The Bloodhound SSC (Supersonic Car) travels more than 240 mph faster than a bullet fired from a gun. It uses a Formula 1 engine just to pump the fuel. It’s powered by a combination of a Eurojet aero-engine and a rocket engine, fueled by a form of solid rubber, designed by a man with a handle-bar moustache. At top speed the forces on the outer rim of the aluminium wheels will be 50,000 times greater than Earth’s gravity. It’s going to be driven by Andy Green, the only person in history with experience of supersonic speeds at ground level. There’s only one place on Earth that can withstand the car being driven at full speed. With huge flames shooting out the back of the car, it will cover a mile in 3.6 seconds.

None of which sounds particularly environmentally friendly. Yet the Bloodhound project is making a massive contribution to solving environmental, developmental, and many other global technology problems.

In the 21st century we need to find ways to overcome the issues posed by climate change, political and economic uncertainty, and continuing global population growth. We need to provide clean water, sustainable energy, reliable communication and effective healthcare for up to nine billion people. In 2008 project director Richard Noble recognised the need for a new generation of innovative, skilled, and enthusiastic engineers, scientists, and mathematicians. How do you inspire a generation? With a rocket-powered car capable of up to 0 – 1,000 mph in 54 seconds, of course!

Noble and his team have broken the world land speed record twice before, in 1983 and again in 1997, but this project is more than a mission to engineer a vehicle capable of up to 1,050 mph. 4,000 schools engaged with the project in the first 18 months alone, taking part in practical workshops and design-and- build activities, giving tens of thousands of young people a taste of teamwork, technical design, and problem solving.

It was through my own school’s involvement that I was inspired to become an engineer. I met driver Andy Green when I went to a presentation with a group from my school in 2008. I listened to him speak about how a relatively small group of enthusiastic and experienced people were working together to achieve a goal that sounded impossible and decided that engineering sounded like an amazing job. I now study energy engineering, and I’d like to continue to research novel materials for renewable energy applications. It’s a million miles from the work of the engineers building the thousand-mile-an-hour car but their ingenuity and determination continues to inspire me.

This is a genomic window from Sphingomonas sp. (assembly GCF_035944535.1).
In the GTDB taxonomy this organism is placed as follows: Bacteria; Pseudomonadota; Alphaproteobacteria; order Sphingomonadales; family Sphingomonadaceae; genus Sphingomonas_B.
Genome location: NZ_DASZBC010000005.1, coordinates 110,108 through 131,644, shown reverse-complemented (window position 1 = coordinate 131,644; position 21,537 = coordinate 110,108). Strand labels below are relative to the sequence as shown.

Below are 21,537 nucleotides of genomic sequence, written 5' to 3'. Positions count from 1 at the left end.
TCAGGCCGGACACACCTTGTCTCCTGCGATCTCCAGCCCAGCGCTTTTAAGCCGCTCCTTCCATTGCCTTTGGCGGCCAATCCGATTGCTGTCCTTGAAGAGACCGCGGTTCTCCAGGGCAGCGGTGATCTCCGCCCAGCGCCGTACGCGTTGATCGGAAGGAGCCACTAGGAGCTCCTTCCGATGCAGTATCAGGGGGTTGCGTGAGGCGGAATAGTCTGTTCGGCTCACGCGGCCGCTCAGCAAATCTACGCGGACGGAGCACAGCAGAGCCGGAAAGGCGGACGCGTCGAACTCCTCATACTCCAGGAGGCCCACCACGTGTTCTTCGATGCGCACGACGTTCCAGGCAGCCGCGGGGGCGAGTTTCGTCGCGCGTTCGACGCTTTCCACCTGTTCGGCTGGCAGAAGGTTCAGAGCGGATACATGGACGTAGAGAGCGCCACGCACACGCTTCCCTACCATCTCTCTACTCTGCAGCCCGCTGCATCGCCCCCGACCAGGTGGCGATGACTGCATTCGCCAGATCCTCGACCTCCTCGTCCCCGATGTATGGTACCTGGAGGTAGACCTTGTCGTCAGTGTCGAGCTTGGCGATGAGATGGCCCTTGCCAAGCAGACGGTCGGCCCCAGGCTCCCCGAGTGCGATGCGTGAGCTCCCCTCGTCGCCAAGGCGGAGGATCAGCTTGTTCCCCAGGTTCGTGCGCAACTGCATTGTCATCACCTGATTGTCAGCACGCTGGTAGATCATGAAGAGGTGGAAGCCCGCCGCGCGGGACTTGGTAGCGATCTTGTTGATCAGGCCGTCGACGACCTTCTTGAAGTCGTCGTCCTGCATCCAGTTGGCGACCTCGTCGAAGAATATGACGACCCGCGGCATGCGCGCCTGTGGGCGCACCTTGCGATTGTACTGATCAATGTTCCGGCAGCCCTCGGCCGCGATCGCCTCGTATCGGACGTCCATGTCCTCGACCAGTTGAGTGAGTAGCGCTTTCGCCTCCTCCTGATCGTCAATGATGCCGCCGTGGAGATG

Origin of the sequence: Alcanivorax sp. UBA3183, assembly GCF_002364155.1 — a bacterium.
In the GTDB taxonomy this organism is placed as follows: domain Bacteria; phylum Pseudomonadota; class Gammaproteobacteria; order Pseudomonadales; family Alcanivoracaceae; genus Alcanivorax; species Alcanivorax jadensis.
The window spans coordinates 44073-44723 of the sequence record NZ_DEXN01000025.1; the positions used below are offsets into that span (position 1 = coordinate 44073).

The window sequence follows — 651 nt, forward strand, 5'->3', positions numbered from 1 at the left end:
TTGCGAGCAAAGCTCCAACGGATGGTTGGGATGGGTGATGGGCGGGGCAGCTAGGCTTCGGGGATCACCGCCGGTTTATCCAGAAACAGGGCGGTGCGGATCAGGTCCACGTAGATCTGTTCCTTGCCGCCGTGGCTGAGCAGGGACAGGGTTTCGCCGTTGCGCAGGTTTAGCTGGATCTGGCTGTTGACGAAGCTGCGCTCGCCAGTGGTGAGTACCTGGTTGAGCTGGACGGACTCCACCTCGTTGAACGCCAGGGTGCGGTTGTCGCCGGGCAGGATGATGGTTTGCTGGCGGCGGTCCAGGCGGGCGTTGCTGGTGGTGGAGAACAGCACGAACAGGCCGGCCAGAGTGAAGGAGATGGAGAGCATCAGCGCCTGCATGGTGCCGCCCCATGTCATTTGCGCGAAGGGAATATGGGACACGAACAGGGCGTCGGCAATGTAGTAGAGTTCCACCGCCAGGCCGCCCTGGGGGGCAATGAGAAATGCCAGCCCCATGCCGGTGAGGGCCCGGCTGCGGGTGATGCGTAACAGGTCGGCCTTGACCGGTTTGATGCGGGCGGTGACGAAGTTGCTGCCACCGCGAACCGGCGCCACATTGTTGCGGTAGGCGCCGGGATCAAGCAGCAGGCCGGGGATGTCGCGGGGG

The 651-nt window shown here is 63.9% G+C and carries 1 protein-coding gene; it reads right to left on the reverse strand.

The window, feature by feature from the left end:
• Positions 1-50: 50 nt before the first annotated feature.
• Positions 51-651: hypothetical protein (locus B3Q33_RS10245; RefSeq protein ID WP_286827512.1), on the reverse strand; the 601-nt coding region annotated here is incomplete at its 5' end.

The supersonic car can travel 240 mph faster than a bullet.
The supersonic car can travel 240 mph faster than a bullet. Photo: wikimedia, Tony Hisgett

The Bloodhound SSC vehicle is now about 95% complete and is on display at a sold-out exhibition at Canary Warf in London – quite a contrast to the industrial unit near Bristol where it was built. The impact that the project has had on the public’s imagination was made

clear when all 8,000 tickets to the exhibition were booked within days of the announcement. On one side the blue and orange body work has been removed, enabling the exhibition’s visitors to see the inner structure of the car and to look through the carbon-fibre monocoque into the cockpit. Visitors will also be seeing the car in full record-attempt configuration for the first time: engine and structural testing can be performed at a range of speeds, requiring aerodynamic adaptations to the vehicle. For the 1,000 mph record attempt, the fin is a full 2 m high and is covered with the names of members of the public and small organisations that have made donations

to the project. After eight years of work the assembled vehicle will be tested for the first time after Easter 2016, travelling at speeds of up to 200 mph on a runway in Newquay, Cornwall. Providing sufficient funds can be raised, the team hope the car will be tested at 800 mph at the Hakskeen Pan in South Africa next year.

The first ever land speed record was set at 39.24 mph in France in 1898. Since then, ambitious people around the world have continued to push the boundaries of what is considered possible. It has been an epic engineering adventure and it certainly isn’t over yet.